Clinton refuses to bow out of White House race

Democrat Hillary Clinton on Wednesday vowed she would not quit the party’s bitter White House race, but faced mounting pressure to step aside in favour of a resurgent Barack Obama.

”I am staying in this race until there is a nominee,” Clinton told reporters in West Virginia, which holds its presidential primary next Tuesday. ”I am going to work as hard as I can to become that nominee.”

Clinton leapt back on to the campaign trail with a hastily arranged stop in West Virginia, after being trounced by Obama in Tuesday’s North Carolina primary and winning by only a hair’s breadth in Indiana.

But some of the fire seemed to have seeped out of the New York senator, as she reeled off a toned-down version of her stump speech. Significantly, she did not once mention or attack her rival.

Clinton’s failure to pull off the ”game-changer” result she needed in the twin primaries triggered calls for her to allow Obama to muster for a general election showdown with Republican John McCain.

George McGovern, the Democrats’ defeated presidential candidate in 1972, urged the former first lady to step aside for the good of the party as he threw his support behind Obama.

And a prominent Clinton supporter, Senator Dianne Feinstein, said she wanted to hear from the former first lady to explain ”her view on the rest of the race and what the strategy is”.

Quoted in the Hill newspaper, which covers Congress, the California Democrat also said: ”I think the race is reaching the point now where there are negative dividends from it, in terms of strife within the party.

”I think we need to prevent that as much as we can.”

In a further sign she is floundering, Clinton lent her campaign $6,4-million over the past month, according to aides. That took her personal input from her own fortune to more than $11-million.

Despite the grim outlook, Clinton argued anew that even though she dropped further behind Obama in nominating delegates, she remained a better bet to take on McCain in the general election.

Decisive stride

But the Obama campaign subtly upped the pressure, while also showing signs of being content to afford her a graceful exit.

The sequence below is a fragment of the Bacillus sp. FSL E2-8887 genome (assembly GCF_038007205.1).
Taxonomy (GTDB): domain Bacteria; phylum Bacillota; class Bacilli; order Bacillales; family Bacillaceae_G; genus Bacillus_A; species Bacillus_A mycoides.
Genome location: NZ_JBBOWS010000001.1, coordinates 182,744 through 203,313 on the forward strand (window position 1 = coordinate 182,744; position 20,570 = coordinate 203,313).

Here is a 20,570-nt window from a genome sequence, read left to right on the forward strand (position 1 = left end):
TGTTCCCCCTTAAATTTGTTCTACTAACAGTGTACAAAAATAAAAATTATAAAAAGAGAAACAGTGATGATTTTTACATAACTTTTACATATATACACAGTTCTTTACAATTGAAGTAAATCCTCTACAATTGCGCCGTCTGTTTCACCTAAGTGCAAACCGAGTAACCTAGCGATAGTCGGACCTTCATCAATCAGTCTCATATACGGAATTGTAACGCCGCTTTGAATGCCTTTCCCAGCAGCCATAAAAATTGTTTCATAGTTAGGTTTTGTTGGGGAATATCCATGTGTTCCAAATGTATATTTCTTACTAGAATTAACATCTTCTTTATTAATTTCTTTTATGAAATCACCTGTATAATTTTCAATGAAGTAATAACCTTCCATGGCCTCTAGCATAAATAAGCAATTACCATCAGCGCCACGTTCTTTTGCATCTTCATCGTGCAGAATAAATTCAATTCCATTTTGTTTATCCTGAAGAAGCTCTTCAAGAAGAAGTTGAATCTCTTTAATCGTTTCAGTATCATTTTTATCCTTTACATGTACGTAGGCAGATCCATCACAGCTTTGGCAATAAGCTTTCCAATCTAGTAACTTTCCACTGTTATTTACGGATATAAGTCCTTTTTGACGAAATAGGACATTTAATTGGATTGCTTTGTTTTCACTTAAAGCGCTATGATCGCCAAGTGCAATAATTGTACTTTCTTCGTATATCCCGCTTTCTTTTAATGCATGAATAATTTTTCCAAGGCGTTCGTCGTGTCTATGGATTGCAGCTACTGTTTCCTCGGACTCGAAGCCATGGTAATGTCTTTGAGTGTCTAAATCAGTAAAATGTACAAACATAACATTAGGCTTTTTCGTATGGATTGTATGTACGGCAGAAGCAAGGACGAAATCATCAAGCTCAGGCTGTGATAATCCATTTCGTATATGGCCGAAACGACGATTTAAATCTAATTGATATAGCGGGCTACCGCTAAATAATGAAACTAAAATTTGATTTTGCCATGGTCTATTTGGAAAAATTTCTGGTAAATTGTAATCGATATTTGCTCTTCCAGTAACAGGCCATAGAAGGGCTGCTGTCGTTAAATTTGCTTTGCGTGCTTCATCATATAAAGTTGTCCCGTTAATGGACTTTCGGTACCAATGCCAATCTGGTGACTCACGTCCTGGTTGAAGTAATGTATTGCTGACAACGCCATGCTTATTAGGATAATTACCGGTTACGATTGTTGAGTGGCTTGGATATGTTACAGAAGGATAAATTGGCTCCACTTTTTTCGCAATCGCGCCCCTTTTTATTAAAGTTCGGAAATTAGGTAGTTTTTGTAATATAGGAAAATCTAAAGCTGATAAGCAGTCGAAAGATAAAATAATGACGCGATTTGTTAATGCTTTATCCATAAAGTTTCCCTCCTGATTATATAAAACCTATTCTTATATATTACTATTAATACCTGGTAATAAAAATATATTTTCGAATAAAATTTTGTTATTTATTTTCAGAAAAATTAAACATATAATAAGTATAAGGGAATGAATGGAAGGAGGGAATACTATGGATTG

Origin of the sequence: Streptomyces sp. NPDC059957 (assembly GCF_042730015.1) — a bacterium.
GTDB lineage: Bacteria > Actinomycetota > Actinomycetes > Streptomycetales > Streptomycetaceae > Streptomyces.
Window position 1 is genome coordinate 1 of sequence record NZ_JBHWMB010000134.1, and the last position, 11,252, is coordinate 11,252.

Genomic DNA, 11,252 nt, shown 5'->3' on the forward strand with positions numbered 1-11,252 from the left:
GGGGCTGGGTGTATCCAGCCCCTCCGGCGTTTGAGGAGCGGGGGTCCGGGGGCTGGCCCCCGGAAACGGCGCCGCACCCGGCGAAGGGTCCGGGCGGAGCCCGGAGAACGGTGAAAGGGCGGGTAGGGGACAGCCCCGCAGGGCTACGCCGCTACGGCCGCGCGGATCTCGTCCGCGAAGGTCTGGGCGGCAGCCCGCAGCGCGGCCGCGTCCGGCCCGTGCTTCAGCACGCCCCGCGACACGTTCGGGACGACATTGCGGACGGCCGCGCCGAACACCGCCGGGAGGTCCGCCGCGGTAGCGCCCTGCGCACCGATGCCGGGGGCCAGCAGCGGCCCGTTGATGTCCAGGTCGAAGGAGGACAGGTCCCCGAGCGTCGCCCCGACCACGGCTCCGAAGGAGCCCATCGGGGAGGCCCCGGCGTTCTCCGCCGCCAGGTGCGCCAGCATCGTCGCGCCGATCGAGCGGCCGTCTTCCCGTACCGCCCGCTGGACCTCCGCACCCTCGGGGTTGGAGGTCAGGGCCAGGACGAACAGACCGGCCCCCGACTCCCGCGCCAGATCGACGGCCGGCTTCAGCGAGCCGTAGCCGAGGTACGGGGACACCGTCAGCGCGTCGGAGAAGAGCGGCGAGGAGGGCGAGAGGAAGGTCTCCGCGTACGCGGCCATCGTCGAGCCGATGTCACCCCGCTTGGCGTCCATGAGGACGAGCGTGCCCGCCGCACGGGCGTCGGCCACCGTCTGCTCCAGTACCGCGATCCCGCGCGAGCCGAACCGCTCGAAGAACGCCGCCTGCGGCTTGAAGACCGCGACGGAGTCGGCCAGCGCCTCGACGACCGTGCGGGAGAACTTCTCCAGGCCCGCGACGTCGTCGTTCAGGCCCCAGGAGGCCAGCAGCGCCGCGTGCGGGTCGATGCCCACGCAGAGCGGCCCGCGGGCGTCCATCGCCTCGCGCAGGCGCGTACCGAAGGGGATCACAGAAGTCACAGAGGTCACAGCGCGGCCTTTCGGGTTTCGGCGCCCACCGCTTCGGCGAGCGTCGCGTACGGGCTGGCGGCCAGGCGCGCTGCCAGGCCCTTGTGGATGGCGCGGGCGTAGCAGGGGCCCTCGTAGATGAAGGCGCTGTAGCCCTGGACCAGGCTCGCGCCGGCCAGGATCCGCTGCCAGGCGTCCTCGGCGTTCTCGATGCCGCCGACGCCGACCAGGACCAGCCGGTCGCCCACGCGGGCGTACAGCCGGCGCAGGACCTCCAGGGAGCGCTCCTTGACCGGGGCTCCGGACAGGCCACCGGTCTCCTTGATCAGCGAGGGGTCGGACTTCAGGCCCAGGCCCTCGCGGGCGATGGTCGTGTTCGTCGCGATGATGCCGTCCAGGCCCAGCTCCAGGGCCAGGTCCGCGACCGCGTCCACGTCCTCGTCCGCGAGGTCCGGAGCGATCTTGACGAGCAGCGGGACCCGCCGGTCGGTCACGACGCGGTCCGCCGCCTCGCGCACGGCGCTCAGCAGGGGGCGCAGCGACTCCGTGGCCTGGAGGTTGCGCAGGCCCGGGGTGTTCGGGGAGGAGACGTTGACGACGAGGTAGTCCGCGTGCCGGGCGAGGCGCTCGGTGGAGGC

”In my judgement, last night [Tuesday] Barack Obama took a giant and a decisive stride toward the nomination,” said defeated 2004 Democratic nominee John Kerry, on a conference call of heavyweight supporters of the Illinois senator.

Senator Claire McCaskill said: ”It would be inappropriate and awkward and wrong for any of us to tell Senator Clinton when it is time for the race to be over.”

Obama thrashed Clinton 56% to 42% in North Carolina, bouncing back from weeks of missteps and the controversy over his former pastor that had threatened to derail his bid to become the first black United States president.

Clinton then took Indiana by 51% to 49%, but only after she saw her once commanding lead whittled down to a mere 18 400 votes.

With Obama only an estimated 177 delegates shy of the 2 025 needed for the party’s nomination according to the independent web site, Clinton appears to be running out of options in her quest to be the first woman president.

All day, the Clinton campaign fought a blizzard of media commentary declaring the race over in advance of the final six primaries climaxing on June 3.

Clinton’s communications director, Howard Wolfson, hit back: ”The punditocracy does not control this contest, voters do.”

Clinton insisted that the race might well change on May 31 if, at a meeting of the Democratic National Committee’s rules committee, she regains the delegates she lost when primary results in Florida and Michigan were voided.

”And this is really about fundamental fairness in recognising the legitimate votes of two important states that Democrats have to try to win in November,” she said, after the two states were punished for holding their votes early.

Analysts said the party’s remaining undeclared superdelegates, who can vote for the candidate of their choice, would start flocking to Obama’s side in light of Tuesday’s results.

At least four more superdelegates came off the fence Wednesday to endorse Obama — two state leaders from North Carolina, one from California and one assembly member from Virginia who abandoned Clinton for Obama. Clinton scooped up one in North Carolina. — AFP



Make sense of your world

Subscribe to Mail & Guardian at R10/mth for the first three months. Cancel anytime.

Subscribers get access to all our best journalism, subscriber-only newsletters, events and a weekly cryptic crossword.

Stephen Collinson
Guest Author

Related stories


Already a subscriber? Sign in here


Latest stories

Informal waste collection shouldn’t let plastic polluters off the hook

The image of plastic recycling as the solution to plastic pollution is perpetuated by statistics that highlight successes, which are communicated in tonnes and percentages that are difficult to visualise.

Millions of rand lost as SANDF returns unauthorised Cuban Covid-19...

Remedial action against officials suspected of wrongdoing must be taken, says the ministerial task team investigating the defence department

New year, same rules: The science behind masks, ventilation and...

Wearing a mask, washing your hands, good ventilation and keeping your distance all help to lower your chances of getting infected by the virus that causes Covid-19

Red Cross makes first medical delivery to Tigray since September

The ICRC said the urgently-needed supplies and essential drugs, which were flown in, would be distributed to facilities across Ethiopia's war-torn Tigray

press releases

Loading latest Press Releases…